The question is, is my number of 0.8 workers per hectare (100m x 100m) realistic? The issue is that a 1017km² county holds a population of 267,480. That gives me a population density of roughly the UK. http://statisticstimes.com/population/countries-by-population-density.php With about 28 to 30 of these Counties, I'll have an agricultural population in the millions. The grand plan for the map is to iterate through time (5 years at a time) until the year 2020. I will be installing highways and other modern infrastructure when the time is right. Bonus question: As I iterate through the decades, what do I need to look out for?

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    $\begingroup$ I miss why you mix 1930 tech level and today farm hands per hectare. $\endgroup$ – L.Dutch May 13 '18 at 8:27
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    $\begingroup$ For 1930s American technology, 0.8 to 1.0 workers/ha may be reasonable. For 1930s Central European technology you may want to increase that to 1.2 or 1.5 workers/ha. For 1930s Russian technology you are looking at 2, maybe 2.5 workers/ha. It also depends on what they are growing; it's one thing to crow maize on a flat plain and quite another to grow rice. The population density calculation seems to assume that all the land is arable and all the land is cultivated; that's not true today, and it wasn't even remotely true in 1930. For 1930s it's OK to have 50% of the pop in agriculture. $\endgroup$ – AlexP May 13 '18 at 8:34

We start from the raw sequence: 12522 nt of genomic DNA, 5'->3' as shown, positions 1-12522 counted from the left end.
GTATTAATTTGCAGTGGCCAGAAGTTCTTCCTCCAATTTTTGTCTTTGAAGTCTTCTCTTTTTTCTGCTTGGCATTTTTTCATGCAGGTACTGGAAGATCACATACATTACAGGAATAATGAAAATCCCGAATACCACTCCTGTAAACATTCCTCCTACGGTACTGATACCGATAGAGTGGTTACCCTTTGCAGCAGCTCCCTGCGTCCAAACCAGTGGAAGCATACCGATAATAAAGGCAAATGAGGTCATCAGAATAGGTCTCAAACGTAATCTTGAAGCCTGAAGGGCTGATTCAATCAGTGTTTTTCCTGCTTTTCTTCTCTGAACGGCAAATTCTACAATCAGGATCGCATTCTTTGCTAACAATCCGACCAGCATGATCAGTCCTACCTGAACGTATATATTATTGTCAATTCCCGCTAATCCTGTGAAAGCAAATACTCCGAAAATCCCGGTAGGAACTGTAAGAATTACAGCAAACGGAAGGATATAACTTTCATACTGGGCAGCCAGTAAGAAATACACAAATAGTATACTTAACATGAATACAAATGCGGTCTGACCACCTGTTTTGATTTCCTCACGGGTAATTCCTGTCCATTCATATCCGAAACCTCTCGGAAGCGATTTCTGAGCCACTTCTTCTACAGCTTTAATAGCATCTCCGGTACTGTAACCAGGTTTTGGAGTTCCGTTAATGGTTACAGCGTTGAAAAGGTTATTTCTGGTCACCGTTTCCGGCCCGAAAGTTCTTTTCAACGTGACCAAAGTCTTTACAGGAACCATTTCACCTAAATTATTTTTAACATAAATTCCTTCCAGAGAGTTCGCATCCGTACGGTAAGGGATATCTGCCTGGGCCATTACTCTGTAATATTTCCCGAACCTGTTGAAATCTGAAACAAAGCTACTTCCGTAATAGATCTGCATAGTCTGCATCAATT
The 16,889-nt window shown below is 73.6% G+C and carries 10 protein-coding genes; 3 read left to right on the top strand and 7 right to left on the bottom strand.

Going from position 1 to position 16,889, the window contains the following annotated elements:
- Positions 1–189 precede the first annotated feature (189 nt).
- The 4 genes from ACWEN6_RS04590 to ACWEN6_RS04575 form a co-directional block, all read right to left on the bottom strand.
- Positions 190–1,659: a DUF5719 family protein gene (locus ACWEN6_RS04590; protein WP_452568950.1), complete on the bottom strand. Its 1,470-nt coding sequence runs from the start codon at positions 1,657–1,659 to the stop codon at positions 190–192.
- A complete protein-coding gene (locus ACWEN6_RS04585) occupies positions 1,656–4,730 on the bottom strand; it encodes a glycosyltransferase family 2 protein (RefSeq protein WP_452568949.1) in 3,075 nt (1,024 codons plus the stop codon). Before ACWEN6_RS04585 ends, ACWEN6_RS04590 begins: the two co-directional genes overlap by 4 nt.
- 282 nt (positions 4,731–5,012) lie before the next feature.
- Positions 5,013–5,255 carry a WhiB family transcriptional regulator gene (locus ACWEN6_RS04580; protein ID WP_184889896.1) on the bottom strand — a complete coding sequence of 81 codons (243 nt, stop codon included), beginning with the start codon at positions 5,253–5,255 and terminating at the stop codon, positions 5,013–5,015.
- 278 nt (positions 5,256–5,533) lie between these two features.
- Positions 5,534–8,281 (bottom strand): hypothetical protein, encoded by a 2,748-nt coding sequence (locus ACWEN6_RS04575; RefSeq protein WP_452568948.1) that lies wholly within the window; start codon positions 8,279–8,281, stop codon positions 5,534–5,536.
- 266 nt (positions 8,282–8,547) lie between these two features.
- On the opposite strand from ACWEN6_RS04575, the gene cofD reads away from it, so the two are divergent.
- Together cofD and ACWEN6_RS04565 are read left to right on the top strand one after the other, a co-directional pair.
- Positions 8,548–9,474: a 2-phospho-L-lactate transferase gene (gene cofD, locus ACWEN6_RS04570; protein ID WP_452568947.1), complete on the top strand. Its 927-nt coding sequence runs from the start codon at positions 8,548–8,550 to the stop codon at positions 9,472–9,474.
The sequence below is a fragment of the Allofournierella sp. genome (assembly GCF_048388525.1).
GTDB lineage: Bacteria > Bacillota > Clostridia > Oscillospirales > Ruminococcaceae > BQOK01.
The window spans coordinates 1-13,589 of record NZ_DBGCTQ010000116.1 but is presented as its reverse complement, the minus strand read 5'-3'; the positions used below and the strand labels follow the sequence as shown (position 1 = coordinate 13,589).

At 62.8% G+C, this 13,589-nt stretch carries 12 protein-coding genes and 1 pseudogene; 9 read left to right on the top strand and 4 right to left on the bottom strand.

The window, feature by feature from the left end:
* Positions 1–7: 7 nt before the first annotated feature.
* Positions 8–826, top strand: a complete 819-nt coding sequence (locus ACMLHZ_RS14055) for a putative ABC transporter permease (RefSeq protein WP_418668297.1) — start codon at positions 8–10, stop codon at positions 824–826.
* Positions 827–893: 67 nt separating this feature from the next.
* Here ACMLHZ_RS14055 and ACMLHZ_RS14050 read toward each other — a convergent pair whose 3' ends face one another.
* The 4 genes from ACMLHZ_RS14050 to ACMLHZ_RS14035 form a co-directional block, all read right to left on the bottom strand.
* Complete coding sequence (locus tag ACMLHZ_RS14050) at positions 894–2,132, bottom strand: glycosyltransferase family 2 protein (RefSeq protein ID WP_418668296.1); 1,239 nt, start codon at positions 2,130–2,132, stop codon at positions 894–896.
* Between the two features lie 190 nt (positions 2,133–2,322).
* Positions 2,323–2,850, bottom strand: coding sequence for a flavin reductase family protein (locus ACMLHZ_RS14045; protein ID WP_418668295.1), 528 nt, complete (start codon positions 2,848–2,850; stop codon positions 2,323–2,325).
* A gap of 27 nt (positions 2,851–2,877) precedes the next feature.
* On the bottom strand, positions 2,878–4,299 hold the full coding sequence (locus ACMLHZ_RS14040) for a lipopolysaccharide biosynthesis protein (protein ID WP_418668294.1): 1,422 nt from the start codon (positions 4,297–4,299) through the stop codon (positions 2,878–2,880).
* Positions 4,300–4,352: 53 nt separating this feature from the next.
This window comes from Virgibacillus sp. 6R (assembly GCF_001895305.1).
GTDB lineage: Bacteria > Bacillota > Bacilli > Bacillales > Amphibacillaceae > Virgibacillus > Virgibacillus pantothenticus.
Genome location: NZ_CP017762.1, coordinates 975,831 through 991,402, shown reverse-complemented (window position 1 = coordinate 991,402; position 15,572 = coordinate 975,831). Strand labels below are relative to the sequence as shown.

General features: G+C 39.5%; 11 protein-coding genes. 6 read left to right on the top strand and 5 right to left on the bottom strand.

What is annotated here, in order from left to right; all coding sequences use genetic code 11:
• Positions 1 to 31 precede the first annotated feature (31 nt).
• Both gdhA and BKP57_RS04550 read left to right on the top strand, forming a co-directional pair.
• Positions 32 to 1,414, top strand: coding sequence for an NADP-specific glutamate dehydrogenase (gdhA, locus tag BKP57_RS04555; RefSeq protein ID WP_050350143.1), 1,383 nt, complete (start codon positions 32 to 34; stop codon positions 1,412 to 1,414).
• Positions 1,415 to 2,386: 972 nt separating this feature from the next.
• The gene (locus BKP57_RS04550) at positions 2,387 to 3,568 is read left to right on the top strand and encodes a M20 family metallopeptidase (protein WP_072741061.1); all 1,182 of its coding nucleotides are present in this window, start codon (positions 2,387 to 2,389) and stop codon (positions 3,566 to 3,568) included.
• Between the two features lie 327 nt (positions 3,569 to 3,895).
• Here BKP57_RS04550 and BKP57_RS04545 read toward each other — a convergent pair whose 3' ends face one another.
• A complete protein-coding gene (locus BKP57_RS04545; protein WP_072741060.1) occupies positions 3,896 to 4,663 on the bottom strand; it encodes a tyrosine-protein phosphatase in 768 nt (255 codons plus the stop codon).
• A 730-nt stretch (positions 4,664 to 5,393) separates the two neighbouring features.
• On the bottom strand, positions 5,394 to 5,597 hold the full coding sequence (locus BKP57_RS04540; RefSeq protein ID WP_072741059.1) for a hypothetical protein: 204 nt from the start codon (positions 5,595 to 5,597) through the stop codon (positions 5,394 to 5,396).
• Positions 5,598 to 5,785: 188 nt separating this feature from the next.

• $\begingroup$ Useful link maybe agclassroom.org/gan/timeline/1930.htm $\endgroup$ – bendl May 13 '18 at 14:44
  • $\begingroup$ This BBC clip from the Harvest series is about a UK farm which went from 60 workers and 40 horses in the 1950s to 2 workers and 3 tractors today. bbc.co.uk/programmes/p01gn176 It says the UK has lost 1 million farming jobs in the last 100 years because of tech changes, which might be useful to your calculations. $\endgroup$ – DrBob May 13 '18 at 16:29